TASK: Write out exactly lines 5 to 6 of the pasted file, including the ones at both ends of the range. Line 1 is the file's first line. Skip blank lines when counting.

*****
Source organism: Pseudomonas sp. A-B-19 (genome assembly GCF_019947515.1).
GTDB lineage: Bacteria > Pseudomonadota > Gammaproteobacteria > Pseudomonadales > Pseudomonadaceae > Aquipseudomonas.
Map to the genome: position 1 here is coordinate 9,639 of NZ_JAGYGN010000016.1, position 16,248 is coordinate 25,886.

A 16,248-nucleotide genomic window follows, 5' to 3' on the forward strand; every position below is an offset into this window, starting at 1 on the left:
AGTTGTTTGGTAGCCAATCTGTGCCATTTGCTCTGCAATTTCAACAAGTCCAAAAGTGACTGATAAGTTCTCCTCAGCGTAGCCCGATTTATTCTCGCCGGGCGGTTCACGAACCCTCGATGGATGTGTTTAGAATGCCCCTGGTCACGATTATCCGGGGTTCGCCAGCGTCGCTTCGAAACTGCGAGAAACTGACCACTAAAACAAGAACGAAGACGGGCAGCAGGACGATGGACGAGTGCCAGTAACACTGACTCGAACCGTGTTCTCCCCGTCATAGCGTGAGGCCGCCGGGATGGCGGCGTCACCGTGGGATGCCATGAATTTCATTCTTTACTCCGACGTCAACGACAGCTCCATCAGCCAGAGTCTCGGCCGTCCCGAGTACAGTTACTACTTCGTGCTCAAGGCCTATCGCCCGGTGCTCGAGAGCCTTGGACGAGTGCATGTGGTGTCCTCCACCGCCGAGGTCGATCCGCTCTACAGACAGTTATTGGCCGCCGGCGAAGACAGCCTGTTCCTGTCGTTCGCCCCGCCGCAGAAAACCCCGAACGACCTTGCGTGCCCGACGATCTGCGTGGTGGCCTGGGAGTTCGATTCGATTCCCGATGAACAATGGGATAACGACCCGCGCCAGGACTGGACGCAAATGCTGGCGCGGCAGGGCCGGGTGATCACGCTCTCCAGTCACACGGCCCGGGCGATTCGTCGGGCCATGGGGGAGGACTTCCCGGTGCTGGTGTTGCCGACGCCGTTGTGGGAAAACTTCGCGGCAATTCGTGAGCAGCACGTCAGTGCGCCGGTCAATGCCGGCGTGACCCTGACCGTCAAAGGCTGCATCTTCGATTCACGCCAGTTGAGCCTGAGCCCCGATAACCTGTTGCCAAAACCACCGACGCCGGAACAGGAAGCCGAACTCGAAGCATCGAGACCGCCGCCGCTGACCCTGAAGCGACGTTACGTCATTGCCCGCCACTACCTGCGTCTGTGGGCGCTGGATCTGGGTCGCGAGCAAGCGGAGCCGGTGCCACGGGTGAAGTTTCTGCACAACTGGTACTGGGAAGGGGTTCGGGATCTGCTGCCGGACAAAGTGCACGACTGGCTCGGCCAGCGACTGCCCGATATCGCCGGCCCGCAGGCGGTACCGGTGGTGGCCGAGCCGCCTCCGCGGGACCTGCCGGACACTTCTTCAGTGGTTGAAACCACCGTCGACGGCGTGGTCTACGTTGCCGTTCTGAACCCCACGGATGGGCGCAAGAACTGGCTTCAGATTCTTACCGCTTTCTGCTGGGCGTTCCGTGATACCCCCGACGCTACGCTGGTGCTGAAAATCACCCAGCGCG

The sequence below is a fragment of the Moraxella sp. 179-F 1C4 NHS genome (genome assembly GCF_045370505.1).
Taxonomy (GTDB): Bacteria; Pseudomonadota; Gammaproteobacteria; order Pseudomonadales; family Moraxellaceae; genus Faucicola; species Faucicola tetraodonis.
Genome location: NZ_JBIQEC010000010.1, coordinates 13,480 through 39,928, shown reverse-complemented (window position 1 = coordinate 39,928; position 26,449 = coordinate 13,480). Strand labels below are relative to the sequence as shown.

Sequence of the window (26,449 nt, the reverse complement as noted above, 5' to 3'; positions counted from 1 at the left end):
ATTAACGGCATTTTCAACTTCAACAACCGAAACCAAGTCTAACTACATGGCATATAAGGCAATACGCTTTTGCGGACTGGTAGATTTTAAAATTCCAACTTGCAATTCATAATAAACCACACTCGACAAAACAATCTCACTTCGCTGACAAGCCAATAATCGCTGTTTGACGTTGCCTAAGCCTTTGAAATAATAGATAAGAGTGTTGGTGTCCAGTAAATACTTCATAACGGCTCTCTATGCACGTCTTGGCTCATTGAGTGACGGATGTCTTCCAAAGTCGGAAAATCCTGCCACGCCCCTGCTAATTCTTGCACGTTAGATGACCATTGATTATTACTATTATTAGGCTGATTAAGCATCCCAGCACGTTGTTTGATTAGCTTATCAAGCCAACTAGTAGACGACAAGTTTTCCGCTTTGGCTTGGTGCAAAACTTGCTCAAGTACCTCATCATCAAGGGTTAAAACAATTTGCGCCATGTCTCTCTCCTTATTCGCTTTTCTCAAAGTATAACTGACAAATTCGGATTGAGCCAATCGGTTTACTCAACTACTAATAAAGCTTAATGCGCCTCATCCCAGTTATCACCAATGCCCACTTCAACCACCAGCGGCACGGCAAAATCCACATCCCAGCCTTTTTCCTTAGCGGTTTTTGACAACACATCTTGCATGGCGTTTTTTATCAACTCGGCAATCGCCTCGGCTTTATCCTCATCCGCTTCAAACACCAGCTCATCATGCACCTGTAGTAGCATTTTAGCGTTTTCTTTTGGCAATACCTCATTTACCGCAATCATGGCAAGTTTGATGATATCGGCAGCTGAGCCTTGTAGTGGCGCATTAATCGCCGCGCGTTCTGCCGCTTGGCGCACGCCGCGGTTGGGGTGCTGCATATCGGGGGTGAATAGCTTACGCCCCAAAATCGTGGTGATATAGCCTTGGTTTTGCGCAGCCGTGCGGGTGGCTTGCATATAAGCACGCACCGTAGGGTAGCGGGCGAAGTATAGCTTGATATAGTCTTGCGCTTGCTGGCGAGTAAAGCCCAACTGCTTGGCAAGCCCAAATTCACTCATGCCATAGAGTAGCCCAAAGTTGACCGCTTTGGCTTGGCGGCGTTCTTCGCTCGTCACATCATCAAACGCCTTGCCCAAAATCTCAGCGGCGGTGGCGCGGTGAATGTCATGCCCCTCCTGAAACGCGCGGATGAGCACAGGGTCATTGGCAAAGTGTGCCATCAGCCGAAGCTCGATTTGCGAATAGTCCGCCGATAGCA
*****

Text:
AGTTGTTTGGTAGCCAATCTGTGCCATTTGCTCTGCAATTTCAACAAGTCCAAAAGTGACTGATAAGTTCTCCTCAGCGTAGCCCGATTTATTCTCGCCGGGCGGTTCACGAACCCTCGATGGATGTGTTTAGAATGCCCCTGGTCACGATTATCCGGGGTTCGCCAGCGTCGCTTCGAAACTGCGAGAAACTGACCACTAAAACAAGAACGAAGACGGGCAGCAGGACGATGGACGAGTGCCAGTAACACTGACTCGAACCGTGTTCTCCCCGTCATAGCGTGAGGCCGCCGGGATGGCGGCGTCACCGTGGGATGCCATGAATTTCATTCTTTACTCCGACGTCAACGACAGCTCCATCAGCCAGAGTCTCGGCCGTCCCGAGTACAGTTACTACTTCGTGCTCAAGGCCTATCGCCCGGTGCTCGAGAGCCTTGGACGAGTGCATGTGGTGTCCTCCACCGCCGAGGTCGATCCGCTCTACAGACAGTTATTGGCCGCCGGCGAAGACAGCCTGTTCCTGTCGTTCGCCCCGCCGCAGAAAACCCCGAACGACCTTGCGTGCCCGACGATCTGCGTGGTGGCCTGGGAGTTCGATTCGATTCCCGATGAACAATGGGATAACGACCCGCGCCAGGACTGGACGCAAATGCTGGCGCGGCAGGGCCGGGTGATCACGCTCTCCAGTCACACGGCCCGGGCGATTCGTCGGGCCATGGGGGAGGACTTCCCGGTGCTGGTGTTGCCGACGCCGTTGTGGGAAAACTTCGCGGCAATTCGTGAGCAGCACGTCAGTGCGCCGGTCAATGCCGGCGTGACCCTGACCGTCAAAGGCTGCATCTTCGATTCACGCCAGTTGAGCCTGAGCCCCGATAACCTGTTGCCAAAACCACCGACGCCGGAACAGGAAGCCGAACTCGAAGCATCGAGACCGCCGCCGCTGACCCTGAAGCGACGTTACGTCATTGCCCGCCACTACCTGCGTCTGTGGGCGCTGGATCTGGGTCGCGAGCAAGCGGAGCCGGTGCCACGGGTGAAGTTTCTGCACAACTGGTACTGGGAAGGGGTTCGGGATCTGCTGCCGGACAAAGTGCACGACTGGCTCGGCCAGCGACTGCCCGATATCGCCGGCCCGCAGGCGGTACCGGTGGTGGCCGAGCCGCCTCCGCGGGACCTGCCGGACACTTCTTCAGTGGTTGAAACCACCGTCGACGGCGTGGTCTACGTTGCCGTTCTGAACCCCACGGATGGGCGCAAGAACTGGCTTCAGATTCTTACCGCTTTCTGCTGGGCGTTCCGTGATACCCCCGACGCTACGCTGGTGCTGAAAATCACCCAGCGCG

The sequence below is a fragment of the Moraxella sp. 179-F 1C4 NHS genome (genome assembly GCF_045370505.1).